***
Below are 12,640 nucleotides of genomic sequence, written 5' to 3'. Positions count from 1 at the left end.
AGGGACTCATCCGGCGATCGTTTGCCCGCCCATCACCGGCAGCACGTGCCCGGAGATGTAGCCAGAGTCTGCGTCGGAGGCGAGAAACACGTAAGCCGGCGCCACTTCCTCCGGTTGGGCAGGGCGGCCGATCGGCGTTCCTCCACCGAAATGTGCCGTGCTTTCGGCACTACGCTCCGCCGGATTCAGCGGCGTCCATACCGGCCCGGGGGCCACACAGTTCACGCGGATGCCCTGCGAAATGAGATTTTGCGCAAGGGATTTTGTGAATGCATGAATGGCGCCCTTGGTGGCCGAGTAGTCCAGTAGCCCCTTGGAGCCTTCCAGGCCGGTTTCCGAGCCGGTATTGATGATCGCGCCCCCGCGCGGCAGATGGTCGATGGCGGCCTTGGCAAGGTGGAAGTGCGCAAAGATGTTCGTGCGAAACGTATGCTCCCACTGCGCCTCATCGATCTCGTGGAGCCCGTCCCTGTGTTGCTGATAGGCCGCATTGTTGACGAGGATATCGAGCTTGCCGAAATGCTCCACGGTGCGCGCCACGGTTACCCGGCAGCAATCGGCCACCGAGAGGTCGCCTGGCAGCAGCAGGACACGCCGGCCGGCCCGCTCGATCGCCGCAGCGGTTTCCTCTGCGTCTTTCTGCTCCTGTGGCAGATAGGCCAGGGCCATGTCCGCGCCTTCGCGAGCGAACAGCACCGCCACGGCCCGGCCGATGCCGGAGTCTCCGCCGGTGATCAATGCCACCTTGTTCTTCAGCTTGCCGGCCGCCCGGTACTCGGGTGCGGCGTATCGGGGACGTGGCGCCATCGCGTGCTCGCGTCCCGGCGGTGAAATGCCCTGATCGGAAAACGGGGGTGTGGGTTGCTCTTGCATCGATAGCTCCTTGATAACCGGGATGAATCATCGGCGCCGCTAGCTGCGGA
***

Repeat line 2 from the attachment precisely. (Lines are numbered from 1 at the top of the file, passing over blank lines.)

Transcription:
AGGGACTCATCCGGCGATCGTTTGCCCGCCCATCACCGGCAGCACGTGCCCGGAGATGTAGCCAGAGTCTGCGTCGGAGGCGAGAAACACGTAAGCCGGCGCCACTTCCTCCGGTTGGGCAGGGCGGCCGATCGGCGTTCCTCCACCGAAATGTGCCGTGCTTTCGGCACTACGCTCCGCCGGATTCAGCGGCGTCCATACCGGCCCGGGGGCCACACAGTTCACGCGGATGCCCTGCGAAATGAGATTTTGCGCAAGGGATTTTGTGAATGCATGAATGGCGCCCTTGGTGGCCGAGTAGTCCAGTAGCCCCTTGGAGCCTTCCAGGCCGGTTTCCGAGCCGGTATTGATGATCGCGCCCCCGCGCGGCAGATGGTCGATGGCGGCCTTGGCAAGGTGGAAGTGCGCAAAGATGTTCGTGCGAAACGTATGCTCCCACTGCGCCTCATCGATCTCGTGGAGCCCGTCCCTGTGTTGCTGATAGGCCGCATTGTTGACGAGGATATCGAGCTTGCCGAAATGCTCCACGGTGCGCGCCACGGTTACCCGGCAGCAATCGGCCACCGAGAGGTCGCCTGGCAGCAGCAGGACACGCCGGCCGGCCCGCTCGATCGCCGCAGCGGTTTCCTCTGCGTCTTTCTGCTCCTGTGGCAGATAGGCCAGGGCCATGTCCGCGCCTTCGCGAGCGAACAGCACCGCCACGGCCCGGCCGATGCCGGAGTCTCCGCCGGTGATCAATGCCACCTTGTTCTTCAGCTTGCCGGCCGCCCGGTACTCGGGTGCGGCGTATCGGGGACGTGGCGCCATCGCGTGCTCGCGTCCCGGCGGTGAAATGCCCTGATCGGAAAACGGGGGTGTGGGTTGCTCTTGCATCGATAGCTCCTTGATAACCGGGATGAATCATCGGCGCCGCTAGCTGCGGA